Jim Dalling’s Pop Psychology November 6, 1983

As a therapist working in Downtown Dartmouth, I love to play  with heavy existential conversations.(that’s right play) The top 100 songs on November 6 1983 had a few songs with the same kind of delight.

The most obvious one is King of Pain by the Police. Charting at #13 that week, King of Pain captures a truth about human existence. Everywhere we look our choices lead to one pain or another. In The Subtle Art of Not Giving a Fuck, Mark Manson argues that living a full life requires people to empower themselves by acknowledging they have the power to pick the pain of their choosing.

People come to me in this state:

I have stood here before inside the pouring rain
With the world turning circles running ’round my brain

With this in mind:

I guess I’m always hoping that you’ll end this reign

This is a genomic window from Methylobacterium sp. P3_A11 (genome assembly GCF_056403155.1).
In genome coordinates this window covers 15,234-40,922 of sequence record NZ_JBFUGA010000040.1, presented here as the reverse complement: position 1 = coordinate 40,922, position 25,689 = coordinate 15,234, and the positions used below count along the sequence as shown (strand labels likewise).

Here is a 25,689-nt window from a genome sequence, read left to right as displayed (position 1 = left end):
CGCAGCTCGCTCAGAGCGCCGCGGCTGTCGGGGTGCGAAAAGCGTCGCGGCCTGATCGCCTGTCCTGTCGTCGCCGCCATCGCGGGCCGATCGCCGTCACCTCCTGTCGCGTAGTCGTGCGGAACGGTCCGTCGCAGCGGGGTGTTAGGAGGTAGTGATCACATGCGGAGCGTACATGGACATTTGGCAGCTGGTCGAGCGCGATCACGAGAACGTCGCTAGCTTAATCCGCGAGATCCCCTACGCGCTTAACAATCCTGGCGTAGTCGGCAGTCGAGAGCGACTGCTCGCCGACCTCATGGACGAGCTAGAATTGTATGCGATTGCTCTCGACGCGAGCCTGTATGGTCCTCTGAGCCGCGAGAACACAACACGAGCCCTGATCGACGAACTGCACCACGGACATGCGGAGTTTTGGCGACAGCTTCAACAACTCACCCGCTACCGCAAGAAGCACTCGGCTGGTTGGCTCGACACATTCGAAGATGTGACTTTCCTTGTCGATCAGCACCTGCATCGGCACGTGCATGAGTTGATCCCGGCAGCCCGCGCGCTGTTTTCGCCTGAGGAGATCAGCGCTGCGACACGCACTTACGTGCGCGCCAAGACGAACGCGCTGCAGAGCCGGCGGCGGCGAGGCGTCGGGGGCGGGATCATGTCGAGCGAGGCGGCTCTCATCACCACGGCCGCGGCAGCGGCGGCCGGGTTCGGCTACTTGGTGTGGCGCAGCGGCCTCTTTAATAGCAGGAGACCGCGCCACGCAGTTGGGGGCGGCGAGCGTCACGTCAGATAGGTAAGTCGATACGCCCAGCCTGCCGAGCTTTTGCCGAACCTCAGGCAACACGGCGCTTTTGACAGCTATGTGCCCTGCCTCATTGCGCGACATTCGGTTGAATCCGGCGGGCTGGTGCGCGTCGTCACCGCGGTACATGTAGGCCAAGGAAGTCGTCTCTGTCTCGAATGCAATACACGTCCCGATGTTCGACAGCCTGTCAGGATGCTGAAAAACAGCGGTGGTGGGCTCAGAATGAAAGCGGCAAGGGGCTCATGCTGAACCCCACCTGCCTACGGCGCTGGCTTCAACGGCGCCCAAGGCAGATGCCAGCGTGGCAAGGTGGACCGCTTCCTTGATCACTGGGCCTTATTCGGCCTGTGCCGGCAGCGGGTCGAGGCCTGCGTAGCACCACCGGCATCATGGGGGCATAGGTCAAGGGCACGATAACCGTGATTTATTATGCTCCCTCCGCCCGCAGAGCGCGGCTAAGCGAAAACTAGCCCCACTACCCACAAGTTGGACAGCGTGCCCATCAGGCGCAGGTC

That’s right, that somehow, I can help end people’s pain. As a therapist, I help people chose their pain and take control of their lives.

But it’s my destiny to be the king of pain

When we accept responsibility for our own lives, we all can be the king of pain. In doing so, we can experience greater agency, greater control over our lives. Many people come to therapy seeking increased happiness. I help people find something else: meaning, contentment. People who chose their own pain understand that no matter what choices we make, these choices involve necessary losses. Life isn’t comfortable and pain-free. It’s really a matter of getting comfortable with being uncomfortable.

So, in a world where every choice leads to some kind of pain, choosing your preferred pain puts you on the throne:

Bonus track: #1 on the charts that week is a personal favorite of mine: Islands in the Stream. Kenny and Dolly?  Bliss. Best part of this video? The pleasure the two of them obviously have to sing together. Look at the twinkle in their eyes. Such generosity, presence and love.

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